Special Education Trainee Teachers’ Perceptions of their Professional World: Motives, Roles, and Expectations from Teacher Training
The aim of this study is to examine how special education teacher trainees who were about to begin their training perceive their professional world. The findings revealed that participants described the world of special education as being very closed, consisting of only teacher and students, completely devoid of any learning environs or community and organizational systems. In the world they described, special education teachers serve as role models for others, and devote their lives to their students. Unlike their expectations that they will be working in a closed environment in which they are solo players, they will have to work in complex, multidimensional working environments that also comprise children without special needs, other teachers and professionals, parents, and members of the community.
Updated: Aug. 16, 2017
The author describes two special education schools in Tel Aviv, Israel, whose students are on the autistic spectrum, where the head of the induction team (the author) and the principals of the schools resolved to bolster the continuity between the theoretical college studies and the beginning teachers' work with the students on the ASD continuum. Instead of holding a general induction workshop in college that accompanied the trainee in his/her first steps in the schools, the arena was transferred to the school itself, thereby creating a partnership with the school, with the local authority, and with the policy makers. The workshops provided the teachers who teach this population with professional support and empowerment and met their specific needs.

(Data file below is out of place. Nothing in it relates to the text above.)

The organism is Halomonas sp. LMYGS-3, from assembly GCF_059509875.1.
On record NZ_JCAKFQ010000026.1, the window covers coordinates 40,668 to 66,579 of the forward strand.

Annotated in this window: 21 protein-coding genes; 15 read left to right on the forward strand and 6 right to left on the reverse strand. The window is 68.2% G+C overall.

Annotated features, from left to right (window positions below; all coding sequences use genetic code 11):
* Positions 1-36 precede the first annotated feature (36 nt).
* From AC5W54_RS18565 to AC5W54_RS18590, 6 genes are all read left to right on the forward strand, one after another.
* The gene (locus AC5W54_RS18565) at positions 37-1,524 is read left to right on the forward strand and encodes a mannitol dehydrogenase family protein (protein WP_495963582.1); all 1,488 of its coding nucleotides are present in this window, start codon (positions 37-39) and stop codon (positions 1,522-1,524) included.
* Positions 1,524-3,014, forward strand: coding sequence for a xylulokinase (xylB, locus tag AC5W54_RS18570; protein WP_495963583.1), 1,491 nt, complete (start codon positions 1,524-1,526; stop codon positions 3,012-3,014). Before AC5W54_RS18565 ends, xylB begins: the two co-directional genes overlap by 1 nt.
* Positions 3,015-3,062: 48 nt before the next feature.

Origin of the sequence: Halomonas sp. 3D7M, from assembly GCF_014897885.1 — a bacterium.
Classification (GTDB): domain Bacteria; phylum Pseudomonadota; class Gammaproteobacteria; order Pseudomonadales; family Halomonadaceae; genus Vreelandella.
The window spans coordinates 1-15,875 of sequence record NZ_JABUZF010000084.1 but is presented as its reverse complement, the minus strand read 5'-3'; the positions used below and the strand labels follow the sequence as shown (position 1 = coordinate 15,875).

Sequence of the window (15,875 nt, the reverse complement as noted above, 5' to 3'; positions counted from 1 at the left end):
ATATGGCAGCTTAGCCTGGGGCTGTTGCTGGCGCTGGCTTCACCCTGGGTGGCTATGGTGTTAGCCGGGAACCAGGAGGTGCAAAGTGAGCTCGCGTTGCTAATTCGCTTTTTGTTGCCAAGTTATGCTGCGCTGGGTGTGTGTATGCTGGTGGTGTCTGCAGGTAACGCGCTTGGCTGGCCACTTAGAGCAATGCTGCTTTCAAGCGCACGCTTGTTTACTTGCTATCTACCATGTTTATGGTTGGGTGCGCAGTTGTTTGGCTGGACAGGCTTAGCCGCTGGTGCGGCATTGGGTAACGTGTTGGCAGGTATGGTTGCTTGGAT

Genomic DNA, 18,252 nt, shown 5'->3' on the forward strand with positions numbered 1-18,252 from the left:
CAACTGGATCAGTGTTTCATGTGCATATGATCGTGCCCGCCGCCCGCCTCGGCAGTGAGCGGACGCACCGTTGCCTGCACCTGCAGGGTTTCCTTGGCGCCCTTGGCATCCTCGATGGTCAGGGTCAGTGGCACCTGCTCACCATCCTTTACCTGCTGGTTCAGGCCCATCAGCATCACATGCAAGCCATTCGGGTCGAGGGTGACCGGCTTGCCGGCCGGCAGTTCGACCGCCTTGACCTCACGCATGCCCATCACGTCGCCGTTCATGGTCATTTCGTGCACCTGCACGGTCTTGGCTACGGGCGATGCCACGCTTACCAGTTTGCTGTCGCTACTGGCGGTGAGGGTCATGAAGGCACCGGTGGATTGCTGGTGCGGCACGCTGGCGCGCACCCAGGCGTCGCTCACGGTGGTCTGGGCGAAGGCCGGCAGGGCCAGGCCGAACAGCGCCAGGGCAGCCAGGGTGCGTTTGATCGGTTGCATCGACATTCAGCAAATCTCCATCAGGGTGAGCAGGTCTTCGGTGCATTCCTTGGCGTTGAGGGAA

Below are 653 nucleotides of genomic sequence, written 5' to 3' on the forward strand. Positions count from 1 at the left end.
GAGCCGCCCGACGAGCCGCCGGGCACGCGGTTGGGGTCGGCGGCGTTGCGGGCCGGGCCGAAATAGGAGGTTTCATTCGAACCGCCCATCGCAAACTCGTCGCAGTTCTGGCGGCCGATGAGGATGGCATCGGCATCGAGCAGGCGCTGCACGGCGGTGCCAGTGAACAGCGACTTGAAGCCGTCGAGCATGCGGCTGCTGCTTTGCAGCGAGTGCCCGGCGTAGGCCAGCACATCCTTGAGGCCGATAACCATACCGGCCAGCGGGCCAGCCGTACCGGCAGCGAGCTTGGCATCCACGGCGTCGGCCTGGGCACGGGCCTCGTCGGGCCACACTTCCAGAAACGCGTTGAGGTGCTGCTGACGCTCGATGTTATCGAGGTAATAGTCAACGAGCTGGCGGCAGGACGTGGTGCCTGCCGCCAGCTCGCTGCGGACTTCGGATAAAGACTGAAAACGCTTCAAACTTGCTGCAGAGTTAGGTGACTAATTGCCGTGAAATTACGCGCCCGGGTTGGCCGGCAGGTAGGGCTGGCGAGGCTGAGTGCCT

Updated: Aug. 01, 2017
The Professional Developmental Needs of Higher Education-based Teacher Educators: An International Comparative Needs Analysis
The purpose of this international and comparative study is to examine what professional learning activities teacher educators value and what factors affect their participation in these activities. The findings reveal that two types of teacher educators’ professional learning needs arise from the data: (i) those involving the development of educational capacities related to their day-to-day remit as a teacher educator and (ii) those required for progressing an academic career, with research and writing skills being the most salient. Furthermore, this study emphasises the ways in which teacher educators, as both teachers and researchers, want to be part of a collaborative community where they can feel supported, listened to, and share their practices and experiences.
Updated: Jun. 21, 2017
The possibilities of reducing the danger of burnout can be based on regarding the professional self-efficacy crisis as the basis for understanding the burnout process, and will be presented below. 1. The school's organizational sphere. In this context, it is possible to operate on two complementary planes: (1) the establishment of collegial support groups, and (2) the nurturing of a supportive environment. 2. The task component and the teacher's professional performance. 3. Cultivating teaching styles that seek to target pupils' problems. 4. Stress management.
Updated: Jun. 19, 2017
Education assumes the existence of diversity. Management of diversity in education reflects the dilemma between one need and another, when both are necessary. The tension between the inherent tendency of organization to reduce diversity and the educational aspiration to actualize individual potential is considered here to be the heart of the educational challenge, and the analysis and discussion of its implications for the management of education is the main intention of this discussion.
Updated: May. 28, 2017